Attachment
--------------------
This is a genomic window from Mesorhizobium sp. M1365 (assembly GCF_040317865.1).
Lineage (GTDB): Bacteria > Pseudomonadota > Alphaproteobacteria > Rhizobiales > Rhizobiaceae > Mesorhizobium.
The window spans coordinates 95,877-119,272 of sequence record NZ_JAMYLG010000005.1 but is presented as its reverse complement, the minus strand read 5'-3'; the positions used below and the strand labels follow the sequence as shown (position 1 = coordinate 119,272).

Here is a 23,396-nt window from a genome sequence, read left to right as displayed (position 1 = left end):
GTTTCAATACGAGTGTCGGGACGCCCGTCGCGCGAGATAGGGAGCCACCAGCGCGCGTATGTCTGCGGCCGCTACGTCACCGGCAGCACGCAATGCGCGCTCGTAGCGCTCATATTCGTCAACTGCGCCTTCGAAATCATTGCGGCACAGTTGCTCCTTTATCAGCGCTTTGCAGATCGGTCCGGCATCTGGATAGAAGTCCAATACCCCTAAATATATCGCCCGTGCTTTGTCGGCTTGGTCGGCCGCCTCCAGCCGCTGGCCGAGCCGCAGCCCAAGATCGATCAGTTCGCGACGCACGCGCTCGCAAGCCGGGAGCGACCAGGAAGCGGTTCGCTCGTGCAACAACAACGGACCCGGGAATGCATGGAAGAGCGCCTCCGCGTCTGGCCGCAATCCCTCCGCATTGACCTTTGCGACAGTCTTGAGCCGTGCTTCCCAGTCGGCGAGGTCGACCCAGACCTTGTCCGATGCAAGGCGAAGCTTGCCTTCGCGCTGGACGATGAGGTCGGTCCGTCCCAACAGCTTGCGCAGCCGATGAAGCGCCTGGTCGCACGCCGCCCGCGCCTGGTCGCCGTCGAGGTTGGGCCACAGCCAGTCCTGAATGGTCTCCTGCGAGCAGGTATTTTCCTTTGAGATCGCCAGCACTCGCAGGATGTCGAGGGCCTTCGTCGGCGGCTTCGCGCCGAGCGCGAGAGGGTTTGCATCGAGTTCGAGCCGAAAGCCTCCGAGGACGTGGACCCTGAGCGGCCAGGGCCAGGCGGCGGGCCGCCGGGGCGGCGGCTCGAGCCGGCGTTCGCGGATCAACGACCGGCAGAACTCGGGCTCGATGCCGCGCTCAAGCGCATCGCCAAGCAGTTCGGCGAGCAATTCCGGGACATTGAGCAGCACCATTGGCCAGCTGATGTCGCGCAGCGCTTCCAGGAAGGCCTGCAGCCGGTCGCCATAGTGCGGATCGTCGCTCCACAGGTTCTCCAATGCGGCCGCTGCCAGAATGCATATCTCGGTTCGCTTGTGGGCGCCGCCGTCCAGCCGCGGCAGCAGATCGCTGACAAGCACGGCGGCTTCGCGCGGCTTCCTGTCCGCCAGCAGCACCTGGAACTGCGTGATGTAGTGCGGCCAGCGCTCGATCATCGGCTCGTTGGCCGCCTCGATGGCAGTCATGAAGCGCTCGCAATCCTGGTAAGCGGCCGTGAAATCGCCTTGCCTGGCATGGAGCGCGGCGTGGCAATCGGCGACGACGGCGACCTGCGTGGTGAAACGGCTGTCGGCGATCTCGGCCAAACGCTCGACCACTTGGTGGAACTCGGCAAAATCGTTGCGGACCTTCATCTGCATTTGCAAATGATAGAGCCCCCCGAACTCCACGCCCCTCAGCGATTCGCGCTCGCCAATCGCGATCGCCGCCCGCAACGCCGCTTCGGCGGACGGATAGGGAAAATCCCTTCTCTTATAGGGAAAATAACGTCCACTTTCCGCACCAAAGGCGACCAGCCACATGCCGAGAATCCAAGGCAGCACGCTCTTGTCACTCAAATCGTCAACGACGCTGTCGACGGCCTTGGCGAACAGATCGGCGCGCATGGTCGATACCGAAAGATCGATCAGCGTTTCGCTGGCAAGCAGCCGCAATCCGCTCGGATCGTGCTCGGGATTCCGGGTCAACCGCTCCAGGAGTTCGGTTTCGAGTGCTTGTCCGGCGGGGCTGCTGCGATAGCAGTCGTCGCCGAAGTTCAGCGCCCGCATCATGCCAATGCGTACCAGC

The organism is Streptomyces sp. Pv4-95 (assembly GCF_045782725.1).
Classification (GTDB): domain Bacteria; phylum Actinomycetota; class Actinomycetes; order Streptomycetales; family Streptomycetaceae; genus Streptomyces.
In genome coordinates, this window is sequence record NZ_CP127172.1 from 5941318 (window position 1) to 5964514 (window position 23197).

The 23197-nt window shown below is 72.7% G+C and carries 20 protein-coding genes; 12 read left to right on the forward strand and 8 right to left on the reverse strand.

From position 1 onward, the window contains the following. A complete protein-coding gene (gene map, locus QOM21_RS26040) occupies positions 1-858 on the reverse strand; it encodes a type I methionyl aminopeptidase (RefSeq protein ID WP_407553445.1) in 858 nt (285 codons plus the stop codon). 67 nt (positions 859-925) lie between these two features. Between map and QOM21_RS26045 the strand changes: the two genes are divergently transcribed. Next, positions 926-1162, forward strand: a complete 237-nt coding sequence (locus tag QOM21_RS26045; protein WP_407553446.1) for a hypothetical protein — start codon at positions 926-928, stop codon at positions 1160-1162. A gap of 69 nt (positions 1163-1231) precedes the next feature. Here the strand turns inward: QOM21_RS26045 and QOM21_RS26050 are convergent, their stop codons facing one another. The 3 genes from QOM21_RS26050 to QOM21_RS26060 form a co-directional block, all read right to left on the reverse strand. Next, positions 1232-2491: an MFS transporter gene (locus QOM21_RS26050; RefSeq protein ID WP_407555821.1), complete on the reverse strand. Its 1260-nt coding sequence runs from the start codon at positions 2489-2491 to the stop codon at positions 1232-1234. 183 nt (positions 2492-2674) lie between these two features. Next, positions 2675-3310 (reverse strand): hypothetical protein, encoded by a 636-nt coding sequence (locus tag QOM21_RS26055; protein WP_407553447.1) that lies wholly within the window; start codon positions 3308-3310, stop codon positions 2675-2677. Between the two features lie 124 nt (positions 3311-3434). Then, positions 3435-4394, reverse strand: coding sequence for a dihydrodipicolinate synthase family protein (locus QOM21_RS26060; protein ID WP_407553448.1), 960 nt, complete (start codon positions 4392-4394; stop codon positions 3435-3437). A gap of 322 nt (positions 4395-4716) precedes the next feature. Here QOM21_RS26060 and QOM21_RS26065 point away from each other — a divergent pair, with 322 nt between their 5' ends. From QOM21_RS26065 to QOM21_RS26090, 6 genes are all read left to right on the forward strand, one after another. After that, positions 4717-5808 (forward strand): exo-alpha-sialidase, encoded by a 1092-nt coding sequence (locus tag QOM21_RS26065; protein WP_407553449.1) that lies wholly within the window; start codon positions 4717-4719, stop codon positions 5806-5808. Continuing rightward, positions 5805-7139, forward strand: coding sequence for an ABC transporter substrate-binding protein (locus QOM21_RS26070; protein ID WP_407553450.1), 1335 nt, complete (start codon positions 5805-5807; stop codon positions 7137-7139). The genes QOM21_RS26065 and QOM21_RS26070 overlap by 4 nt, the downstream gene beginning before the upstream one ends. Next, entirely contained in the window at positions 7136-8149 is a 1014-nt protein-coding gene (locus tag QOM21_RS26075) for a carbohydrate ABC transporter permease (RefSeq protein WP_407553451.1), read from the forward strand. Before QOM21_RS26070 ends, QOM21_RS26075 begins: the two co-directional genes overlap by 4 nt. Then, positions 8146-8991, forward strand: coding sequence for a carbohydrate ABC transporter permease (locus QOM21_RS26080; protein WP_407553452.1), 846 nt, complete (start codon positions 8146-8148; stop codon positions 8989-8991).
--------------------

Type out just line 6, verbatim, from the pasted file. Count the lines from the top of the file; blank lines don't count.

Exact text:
The organism is Streptomyces sp. Pv4-95 (assembly GCF_045782725.1).